Preparing for Your Speech

05.03.2018 |

Episode #6 of the course Conquer fear of public speaking by Dr. Paul Harrison


Whether you’re giving a keynote to a political assembly or presenting a paper in class, the pre-speech routine will help you feel more physically, mentally, and emotionally prepared to speak in public or to camera. Let’s put some of these practices into context so you can form a winning strategy for all your talks!


Writing and Memorization

A thought-provoking opening that poses a question or problem (which you will answer) will get the audience’s attention. Consider how to reel your audience in with your opening, then tell them what you’re going to be talking about. If in doubt, follow this with the thrust of your argument, then summarize what you’ve told them. Audiences like things wrapped up nicely.

Try to end on a rousing note, whether it’s with a call to action or something uplifting. You get bonus points for authenticity, which audiences respond to more strongly.

Unless you’re using a prompt device (and even if you are), it’s worth learning your opening and ending by heart and really nailing those two areas. If you struggle with memorizing, try to learn it one paragraph at a time and keep the opening lines on flash cards for reference. You can use mnemonic systems (which link concepts, numbers, and words to help memorization) to remember key opening words, and strategic use of repetition will also be useful. Remember, you don’t have to be exact: Your audience doesn’t know exactly how you meant to say something. Just try to hit your major points in order every time as you rehearse.


Mirror Rehearsal

Mirror rehearsal is where you simply practice giving your talk to yourself. Warm up as described previously and give your talk to yourself. Take note of your body language. Are you upright and open, as covered in Lesson 4? Remember, have an open chest, your shoulders slightly back, a natural curve to the spine, and keep your head up and over your trunk so you can’t feel the weight of the skull on your neck. Practice this while staying as fluid and relaxed as possible. I know it seems a lot to remember, but you’ll nail it over time!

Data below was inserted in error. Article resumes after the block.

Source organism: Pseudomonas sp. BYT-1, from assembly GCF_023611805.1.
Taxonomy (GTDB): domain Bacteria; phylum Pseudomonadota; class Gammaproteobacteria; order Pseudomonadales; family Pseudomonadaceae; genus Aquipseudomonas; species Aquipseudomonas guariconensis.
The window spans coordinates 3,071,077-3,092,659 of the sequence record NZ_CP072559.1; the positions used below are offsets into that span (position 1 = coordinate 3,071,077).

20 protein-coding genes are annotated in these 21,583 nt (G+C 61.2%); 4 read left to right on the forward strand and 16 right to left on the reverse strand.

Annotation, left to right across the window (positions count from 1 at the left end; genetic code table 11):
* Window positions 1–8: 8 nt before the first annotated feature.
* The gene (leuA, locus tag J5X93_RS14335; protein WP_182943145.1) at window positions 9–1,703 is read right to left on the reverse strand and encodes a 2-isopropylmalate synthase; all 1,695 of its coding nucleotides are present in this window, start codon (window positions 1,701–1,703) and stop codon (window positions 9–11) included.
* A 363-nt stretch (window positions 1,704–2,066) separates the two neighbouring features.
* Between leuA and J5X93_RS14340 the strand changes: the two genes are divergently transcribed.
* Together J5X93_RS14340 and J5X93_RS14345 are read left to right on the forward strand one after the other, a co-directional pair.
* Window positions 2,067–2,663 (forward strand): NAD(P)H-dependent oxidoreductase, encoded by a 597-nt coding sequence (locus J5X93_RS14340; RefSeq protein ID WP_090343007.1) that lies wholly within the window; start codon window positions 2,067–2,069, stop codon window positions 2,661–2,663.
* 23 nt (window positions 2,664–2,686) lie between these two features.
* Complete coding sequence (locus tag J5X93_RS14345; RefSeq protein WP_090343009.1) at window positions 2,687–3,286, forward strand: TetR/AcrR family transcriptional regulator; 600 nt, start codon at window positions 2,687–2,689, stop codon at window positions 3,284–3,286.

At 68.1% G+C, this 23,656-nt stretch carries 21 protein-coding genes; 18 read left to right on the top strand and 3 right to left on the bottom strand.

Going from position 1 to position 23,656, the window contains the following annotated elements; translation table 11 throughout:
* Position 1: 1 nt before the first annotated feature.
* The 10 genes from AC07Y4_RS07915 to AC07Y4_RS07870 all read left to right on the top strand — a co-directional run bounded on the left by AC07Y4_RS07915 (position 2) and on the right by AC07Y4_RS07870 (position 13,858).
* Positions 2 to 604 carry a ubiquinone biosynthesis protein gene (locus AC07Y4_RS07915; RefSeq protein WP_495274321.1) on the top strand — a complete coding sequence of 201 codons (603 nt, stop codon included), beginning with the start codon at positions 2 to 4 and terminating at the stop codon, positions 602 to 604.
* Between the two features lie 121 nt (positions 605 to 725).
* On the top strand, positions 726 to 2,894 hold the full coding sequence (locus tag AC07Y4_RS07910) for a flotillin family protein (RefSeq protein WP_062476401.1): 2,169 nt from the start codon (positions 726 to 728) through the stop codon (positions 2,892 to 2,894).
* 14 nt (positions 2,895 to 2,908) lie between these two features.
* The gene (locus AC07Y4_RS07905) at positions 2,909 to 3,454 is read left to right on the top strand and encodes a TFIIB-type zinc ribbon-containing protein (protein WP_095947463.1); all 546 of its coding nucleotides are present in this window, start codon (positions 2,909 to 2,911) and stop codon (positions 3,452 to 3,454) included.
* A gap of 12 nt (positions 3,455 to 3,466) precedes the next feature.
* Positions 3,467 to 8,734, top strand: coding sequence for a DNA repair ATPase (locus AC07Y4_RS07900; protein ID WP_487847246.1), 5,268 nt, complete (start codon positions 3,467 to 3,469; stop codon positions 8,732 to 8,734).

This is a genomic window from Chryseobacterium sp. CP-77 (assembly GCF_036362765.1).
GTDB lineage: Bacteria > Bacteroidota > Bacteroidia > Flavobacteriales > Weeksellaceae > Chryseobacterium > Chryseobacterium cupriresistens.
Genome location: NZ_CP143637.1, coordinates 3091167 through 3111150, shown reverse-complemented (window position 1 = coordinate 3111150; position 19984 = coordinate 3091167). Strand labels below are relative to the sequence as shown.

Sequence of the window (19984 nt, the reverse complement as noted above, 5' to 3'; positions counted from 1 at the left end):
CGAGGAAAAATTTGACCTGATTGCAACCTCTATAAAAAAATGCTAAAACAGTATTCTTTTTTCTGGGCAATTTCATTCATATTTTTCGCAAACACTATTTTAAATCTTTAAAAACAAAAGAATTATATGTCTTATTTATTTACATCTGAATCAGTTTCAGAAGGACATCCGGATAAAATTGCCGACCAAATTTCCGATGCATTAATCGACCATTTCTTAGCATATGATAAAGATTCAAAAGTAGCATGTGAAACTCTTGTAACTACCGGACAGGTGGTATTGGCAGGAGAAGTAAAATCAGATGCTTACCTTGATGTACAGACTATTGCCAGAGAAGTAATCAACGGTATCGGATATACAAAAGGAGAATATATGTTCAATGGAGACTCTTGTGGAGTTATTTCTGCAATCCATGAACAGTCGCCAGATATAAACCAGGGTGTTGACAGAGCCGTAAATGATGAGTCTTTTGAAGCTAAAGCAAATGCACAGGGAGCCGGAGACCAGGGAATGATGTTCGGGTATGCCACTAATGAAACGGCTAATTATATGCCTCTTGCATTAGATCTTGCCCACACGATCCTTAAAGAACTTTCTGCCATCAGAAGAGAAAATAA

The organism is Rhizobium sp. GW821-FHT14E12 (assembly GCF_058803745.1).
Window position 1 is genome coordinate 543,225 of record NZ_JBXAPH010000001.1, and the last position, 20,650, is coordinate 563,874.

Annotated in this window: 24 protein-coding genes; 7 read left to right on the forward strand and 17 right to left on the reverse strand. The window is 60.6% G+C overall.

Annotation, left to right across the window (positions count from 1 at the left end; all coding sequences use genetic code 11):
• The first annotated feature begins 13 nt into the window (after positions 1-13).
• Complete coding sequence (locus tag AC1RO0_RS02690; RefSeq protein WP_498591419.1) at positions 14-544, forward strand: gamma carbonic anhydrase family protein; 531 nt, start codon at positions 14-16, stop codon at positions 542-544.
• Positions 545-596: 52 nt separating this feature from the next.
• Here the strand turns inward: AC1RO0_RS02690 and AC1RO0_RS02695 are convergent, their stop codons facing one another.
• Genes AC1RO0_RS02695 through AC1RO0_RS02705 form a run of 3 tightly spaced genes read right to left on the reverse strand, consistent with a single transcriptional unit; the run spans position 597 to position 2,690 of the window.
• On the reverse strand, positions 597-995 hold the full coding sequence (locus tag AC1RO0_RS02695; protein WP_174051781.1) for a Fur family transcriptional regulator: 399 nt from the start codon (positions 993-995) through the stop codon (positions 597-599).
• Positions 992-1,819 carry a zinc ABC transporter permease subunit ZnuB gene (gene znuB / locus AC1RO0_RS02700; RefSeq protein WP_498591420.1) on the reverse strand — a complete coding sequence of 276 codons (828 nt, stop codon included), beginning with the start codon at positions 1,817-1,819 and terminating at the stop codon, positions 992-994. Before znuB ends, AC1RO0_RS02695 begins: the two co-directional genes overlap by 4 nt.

With the advent of camera phones and tablets, we can record our rehearsals ahead of time, and this is invaluable! We’re our own worst critics, so watching back a recording of our practice will highlight where we’re going wrong and give us the opportunity to fix things before we practice in front of our test audience. Also, remember to take note of things you do well! It’s not just about negative critique. Take heart in your strengths and learn to make the most of them (a second opinion can be very helpful if we’re finding it hard to judge).


Live Rehearsal

Okay, so you’ve rehearsed in front of the mirror and your camera—now it’s time to practice in front of … actual people! Choose a small number of friends or family whom you’re comfortable giving your speech to, and go for it! Remember to warm up your body and voice, and enact your breathing, pause, and gesture plans.

Take your time, don’t rush, and speak slowly and methodically. Perfect the process and don’t worry too much about time. Take any feedback objectively, and remember, one opinion may not require action, but consensus usually means we need to consider the point. Also, questions raised by others could be valuable when assessing your content. If you can, record your practices and your actual performance, as this will be invaluable when doing assessment later.

Don’t miss the next lesson, where we’ll take the next crucial step: practicing speeches!


Recommended book

Do You Talk Funny?: 7 Comedy Habits to Become a Better (and Funnier) Public Speaker by David Nihill


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